The child seemed to be suspended from a balcony. An adult nearby seemed helpless. Disaster seemed the only possible outcome.
Then, to the nimble rescue on the streets of Paris on Saturday night, a young man some Frenchmen called the Spiderman of the 18th, referring to the territory of Paris, where The episode unfolded.
Using a combination of grit, flexibility and muscle, the man pulled hand to hand from one balcony to another, jumping from one parapet to grab the next. A crowd that had gathered before he began his daredevil raid always pushed him upwards, according to the video that was widely distributed on social media.
Finally, the man reached the child and pulled him to safety. And suddenly an act of individual courage and ingenuity began to play in Europe's tense and polarized debate about outsiders, immigrants and refugees.
The man, identified as Mamadou Gassama, is a migrant from Mali, a troubled former French colony in northwest Africa. Mr. Gassama had longed for the documents needed to legally live in France, and his dream came true on Monday after meeting with President Emmanuel Macron.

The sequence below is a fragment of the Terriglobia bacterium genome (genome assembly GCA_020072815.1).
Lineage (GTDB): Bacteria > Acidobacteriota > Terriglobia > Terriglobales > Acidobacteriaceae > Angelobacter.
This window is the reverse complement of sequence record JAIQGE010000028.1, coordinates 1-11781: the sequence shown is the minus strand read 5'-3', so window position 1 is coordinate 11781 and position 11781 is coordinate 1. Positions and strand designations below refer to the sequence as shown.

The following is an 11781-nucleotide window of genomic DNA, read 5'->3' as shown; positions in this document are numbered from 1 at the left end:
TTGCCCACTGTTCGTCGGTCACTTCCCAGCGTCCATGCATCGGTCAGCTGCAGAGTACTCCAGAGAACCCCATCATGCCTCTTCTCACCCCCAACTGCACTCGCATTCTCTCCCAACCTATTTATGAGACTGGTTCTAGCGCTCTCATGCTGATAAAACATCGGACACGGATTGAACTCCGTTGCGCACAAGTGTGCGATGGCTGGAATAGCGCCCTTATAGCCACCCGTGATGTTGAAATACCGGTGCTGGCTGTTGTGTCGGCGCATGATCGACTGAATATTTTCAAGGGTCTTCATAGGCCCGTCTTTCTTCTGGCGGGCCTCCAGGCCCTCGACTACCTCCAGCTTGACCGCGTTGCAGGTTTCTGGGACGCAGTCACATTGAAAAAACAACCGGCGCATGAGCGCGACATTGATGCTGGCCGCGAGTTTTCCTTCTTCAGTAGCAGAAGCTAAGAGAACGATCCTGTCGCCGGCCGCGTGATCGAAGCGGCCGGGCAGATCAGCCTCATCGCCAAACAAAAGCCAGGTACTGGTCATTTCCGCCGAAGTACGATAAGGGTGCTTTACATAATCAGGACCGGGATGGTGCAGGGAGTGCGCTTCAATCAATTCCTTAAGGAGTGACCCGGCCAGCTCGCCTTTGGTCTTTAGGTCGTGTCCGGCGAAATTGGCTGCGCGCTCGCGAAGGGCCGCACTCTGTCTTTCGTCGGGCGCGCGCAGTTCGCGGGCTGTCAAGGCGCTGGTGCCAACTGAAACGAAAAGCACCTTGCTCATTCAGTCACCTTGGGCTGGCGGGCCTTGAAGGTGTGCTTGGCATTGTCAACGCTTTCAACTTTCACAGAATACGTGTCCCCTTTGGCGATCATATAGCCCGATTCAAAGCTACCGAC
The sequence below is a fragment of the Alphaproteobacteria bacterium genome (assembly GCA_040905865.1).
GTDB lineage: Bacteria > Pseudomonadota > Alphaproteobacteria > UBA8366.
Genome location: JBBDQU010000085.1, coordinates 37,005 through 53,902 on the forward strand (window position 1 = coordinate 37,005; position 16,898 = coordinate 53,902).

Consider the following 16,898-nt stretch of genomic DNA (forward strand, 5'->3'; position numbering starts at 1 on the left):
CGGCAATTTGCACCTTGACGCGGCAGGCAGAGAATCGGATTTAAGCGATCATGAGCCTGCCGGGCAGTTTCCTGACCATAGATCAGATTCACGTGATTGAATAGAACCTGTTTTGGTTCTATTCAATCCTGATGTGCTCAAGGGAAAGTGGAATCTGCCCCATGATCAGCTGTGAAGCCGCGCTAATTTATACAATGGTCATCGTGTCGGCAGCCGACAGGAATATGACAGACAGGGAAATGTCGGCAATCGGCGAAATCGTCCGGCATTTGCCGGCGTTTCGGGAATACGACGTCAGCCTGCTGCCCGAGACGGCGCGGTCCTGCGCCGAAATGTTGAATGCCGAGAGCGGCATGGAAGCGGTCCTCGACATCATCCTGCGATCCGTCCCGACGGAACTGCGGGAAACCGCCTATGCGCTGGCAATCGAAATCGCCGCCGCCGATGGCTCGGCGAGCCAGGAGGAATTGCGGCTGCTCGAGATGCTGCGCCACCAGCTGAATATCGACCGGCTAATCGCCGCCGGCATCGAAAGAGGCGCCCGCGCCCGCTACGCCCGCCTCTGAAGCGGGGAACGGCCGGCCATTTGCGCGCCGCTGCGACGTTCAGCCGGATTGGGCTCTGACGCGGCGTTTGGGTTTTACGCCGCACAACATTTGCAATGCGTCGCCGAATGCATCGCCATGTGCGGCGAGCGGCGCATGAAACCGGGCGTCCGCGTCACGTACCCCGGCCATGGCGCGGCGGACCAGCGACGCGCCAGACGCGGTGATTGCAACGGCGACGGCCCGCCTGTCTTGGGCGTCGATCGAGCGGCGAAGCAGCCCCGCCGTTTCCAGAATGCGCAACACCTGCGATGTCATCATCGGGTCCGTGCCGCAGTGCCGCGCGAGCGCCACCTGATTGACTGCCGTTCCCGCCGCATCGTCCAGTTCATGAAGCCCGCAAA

"I told him that he would become legal out of gratitude for this heroic status as soon as possible," Mr Macron said in a statement on Facebook after meeting with Mr. Gassama at the Élysée Palace in Paris.
Mr. Macron added that the Paris firefighters were ready to welcome Mr. Gassama into their ranks and said he "invited" Mr Gassama to apply for French citizenship
. Gassama will be one of the lucky few. In 2017, only five people were granted a residence permit for "exceptional talent" or "community services" according to the statistics of the French Ministry of the Interior. There were six in 2016.
The meeting with Mr. Macron came after the mayor of Paris, Anne Hidalgo, also called to thank him for his " act of courage ."
"He explained to me that he came from Mali a few months ago and dreamed of building his life here" said the mayor on Twitter . "I told him that his heroic act is a role model for all citizens and that the city of Paris will obviously be very interested in supporting him in his efforts in France."
Even the anti-immigrant National Front Party offered to support Mr Gassama's application for a residence permit – but only in return for the expulsion of all other migrants living in France without official approval.
As for Mr Gassama, he told French reporters that his courage had shaken him. "I saw all these people screaming and cars ringing their horns," he said. "I climbed so high and thank God I saved the baby."
"I was scared when I rescued the child," he said, according to French News. I started to shake, I could barely get up. I had to sit down.